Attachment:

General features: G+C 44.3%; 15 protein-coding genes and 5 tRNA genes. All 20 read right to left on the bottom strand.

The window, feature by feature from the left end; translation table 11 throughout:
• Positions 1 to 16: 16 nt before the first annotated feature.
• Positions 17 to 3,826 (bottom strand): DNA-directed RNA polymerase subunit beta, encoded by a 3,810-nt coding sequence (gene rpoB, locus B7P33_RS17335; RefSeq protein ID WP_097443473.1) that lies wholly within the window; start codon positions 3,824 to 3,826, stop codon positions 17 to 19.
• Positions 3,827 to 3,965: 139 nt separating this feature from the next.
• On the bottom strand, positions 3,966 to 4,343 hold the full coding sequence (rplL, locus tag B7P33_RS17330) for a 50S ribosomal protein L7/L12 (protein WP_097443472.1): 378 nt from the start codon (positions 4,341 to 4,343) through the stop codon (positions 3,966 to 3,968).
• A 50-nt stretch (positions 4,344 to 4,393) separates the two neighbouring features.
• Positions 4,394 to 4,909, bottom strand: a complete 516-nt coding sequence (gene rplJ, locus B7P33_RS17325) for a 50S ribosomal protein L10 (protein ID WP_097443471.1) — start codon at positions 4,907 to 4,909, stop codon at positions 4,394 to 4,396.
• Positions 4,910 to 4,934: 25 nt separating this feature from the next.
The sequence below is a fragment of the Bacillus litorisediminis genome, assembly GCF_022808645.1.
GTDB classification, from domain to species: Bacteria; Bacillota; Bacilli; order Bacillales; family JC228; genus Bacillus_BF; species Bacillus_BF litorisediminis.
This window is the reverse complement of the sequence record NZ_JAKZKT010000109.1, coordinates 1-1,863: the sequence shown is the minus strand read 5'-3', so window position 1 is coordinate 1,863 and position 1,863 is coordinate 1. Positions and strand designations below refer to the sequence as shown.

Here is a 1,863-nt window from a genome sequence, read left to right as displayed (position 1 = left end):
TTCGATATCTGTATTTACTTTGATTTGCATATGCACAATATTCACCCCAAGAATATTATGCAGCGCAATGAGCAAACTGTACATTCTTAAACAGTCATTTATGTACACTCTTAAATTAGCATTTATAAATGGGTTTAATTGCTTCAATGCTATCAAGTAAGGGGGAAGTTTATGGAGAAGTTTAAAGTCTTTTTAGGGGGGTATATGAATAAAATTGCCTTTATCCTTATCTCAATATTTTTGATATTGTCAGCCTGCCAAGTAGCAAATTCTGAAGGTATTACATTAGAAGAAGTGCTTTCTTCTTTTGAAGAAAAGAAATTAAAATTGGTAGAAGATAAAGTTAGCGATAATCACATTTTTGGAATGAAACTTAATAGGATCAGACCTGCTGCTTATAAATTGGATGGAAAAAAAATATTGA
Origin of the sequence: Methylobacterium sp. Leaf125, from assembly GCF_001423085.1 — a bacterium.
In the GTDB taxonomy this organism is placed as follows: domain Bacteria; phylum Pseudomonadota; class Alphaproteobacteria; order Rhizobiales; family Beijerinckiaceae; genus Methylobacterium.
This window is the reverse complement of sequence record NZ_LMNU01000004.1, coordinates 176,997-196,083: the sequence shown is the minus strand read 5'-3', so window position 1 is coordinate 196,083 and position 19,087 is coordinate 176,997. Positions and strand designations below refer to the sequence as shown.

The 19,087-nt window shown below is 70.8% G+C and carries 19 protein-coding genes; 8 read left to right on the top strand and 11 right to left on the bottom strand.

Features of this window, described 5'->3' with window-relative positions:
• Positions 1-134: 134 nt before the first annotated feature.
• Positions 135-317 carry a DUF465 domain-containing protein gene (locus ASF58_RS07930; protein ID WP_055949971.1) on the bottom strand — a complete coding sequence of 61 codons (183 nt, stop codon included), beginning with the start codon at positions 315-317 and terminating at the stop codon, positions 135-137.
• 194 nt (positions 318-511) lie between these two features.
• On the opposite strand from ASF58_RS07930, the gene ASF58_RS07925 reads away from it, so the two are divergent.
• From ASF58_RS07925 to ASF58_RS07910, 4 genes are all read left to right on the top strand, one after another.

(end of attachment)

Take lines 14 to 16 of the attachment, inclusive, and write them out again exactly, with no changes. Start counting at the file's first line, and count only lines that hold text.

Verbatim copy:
TTCGATATCTGTATTTACTTTGATTTGCATATGCACAATATTCACCCCAAGAATATTATGCAGCGCAATGAGCAAACTGTACATTCTTAAACAGTCATTTATGTACACTCTTAAATTAGCATTTATAAATGGGTTTAATTGCTTCAATGCTATCAAGTAAGGGGGAAGTTTATGGAGAAGTTTAAAGTCTTTTTAGGGGGGTATATGAATAAAATTGCCTTTATCCTTATCTCAATATTTTTGATATTGTCAGCCTGCCAAGTAGCAAATTCTGAAGGTATTACATTAGAAGAAGTGCTTTCTTCTTTTGAAGAAAAGAAATTAAAATTGGTAGAAGATAAAGTTAGCGATAATCACATTTTTGGAATGAAACTTAATAGGATCAGACCTGCTGCTTATAAATTGGATGGAAAAAAAATATTGA
Origin of the sequence: Methylobacterium sp. Leaf125, from assembly GCF_001423085.1 — a bacterium.
In the GTDB taxonomy this organism is placed as follows: domain Bacteria; phylum Pseudomonadota; class Alphaproteobacteria; order Rhizobiales; family Beijerinckiaceae; genus Methylobacterium.